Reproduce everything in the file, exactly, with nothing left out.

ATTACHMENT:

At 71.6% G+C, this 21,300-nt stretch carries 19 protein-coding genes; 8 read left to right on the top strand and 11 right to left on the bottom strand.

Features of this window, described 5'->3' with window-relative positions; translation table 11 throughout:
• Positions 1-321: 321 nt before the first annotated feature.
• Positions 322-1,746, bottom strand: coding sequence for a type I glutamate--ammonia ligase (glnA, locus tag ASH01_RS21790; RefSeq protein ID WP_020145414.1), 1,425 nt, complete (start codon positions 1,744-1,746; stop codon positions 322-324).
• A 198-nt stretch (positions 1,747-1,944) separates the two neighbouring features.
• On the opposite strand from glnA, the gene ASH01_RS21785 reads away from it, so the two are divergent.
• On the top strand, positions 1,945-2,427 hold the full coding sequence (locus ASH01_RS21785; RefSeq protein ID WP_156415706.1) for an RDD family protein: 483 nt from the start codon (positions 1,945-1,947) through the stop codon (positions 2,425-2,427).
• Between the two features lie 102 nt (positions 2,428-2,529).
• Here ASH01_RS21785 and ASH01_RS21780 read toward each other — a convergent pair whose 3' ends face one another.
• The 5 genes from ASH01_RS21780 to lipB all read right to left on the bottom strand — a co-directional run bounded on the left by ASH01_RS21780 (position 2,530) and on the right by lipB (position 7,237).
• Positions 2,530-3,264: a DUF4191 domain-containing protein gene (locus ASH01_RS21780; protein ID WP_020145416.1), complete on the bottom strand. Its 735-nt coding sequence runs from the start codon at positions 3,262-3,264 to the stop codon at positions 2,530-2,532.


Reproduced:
At 71.6% G+C, this 21,300-nt stretch carries 19 protein-coding genes; 8 read left to right on the top strand and 11 right to left on the bottom strand.

Features of this window, described 5'->3' with window-relative positions; translation table 11 throughout:
• Positions 1-321: 321 nt before the first annotated feature.
• Positions 322-1,746, bottom strand: coding sequence for a type I glutamate--ammonia ligase (glnA, locus tag ASH01_RS21790; RefSeq protein ID WP_020145414.1), 1,425 nt, complete (start codon positions 1,744-1,746; stop codon positions 322-324).
• A 198-nt stretch (positions 1,747-1,944) separates the two neighbouring features.
• On the opposite strand from glnA, the gene ASH01_RS21785 reads away from it, so the two are divergent.
• On the top strand, positions 1,945-2,427 hold the full coding sequence (locus ASH01_RS21785; RefSeq protein ID WP_156415706.1) for an RDD family protein: 483 nt from the start codon (positions 1,945-1,947) through the stop codon (positions 2,425-2,427).
• Between the two features lie 102 nt (positions 2,428-2,529).
• Here ASH01_RS21785 and ASH01_RS21780 read toward each other — a convergent pair whose 3' ends face one another.
• The 5 genes from ASH01_RS21780 to lipB all read right to left on the bottom strand — a co-directional run bounded on the left by ASH01_RS21780 (position 2,530) and on the right by lipB (position 7,237).
• Positions 2,530-3,264: a DUF4191 domain-containing protein gene (locus ASH01_RS21780; protein ID WP_020145416.1), complete on the bottom strand. Its 735-nt coding sequence runs from the start codon at positions 3,262-3,264 to the stop codon at positions 2,530-2,532.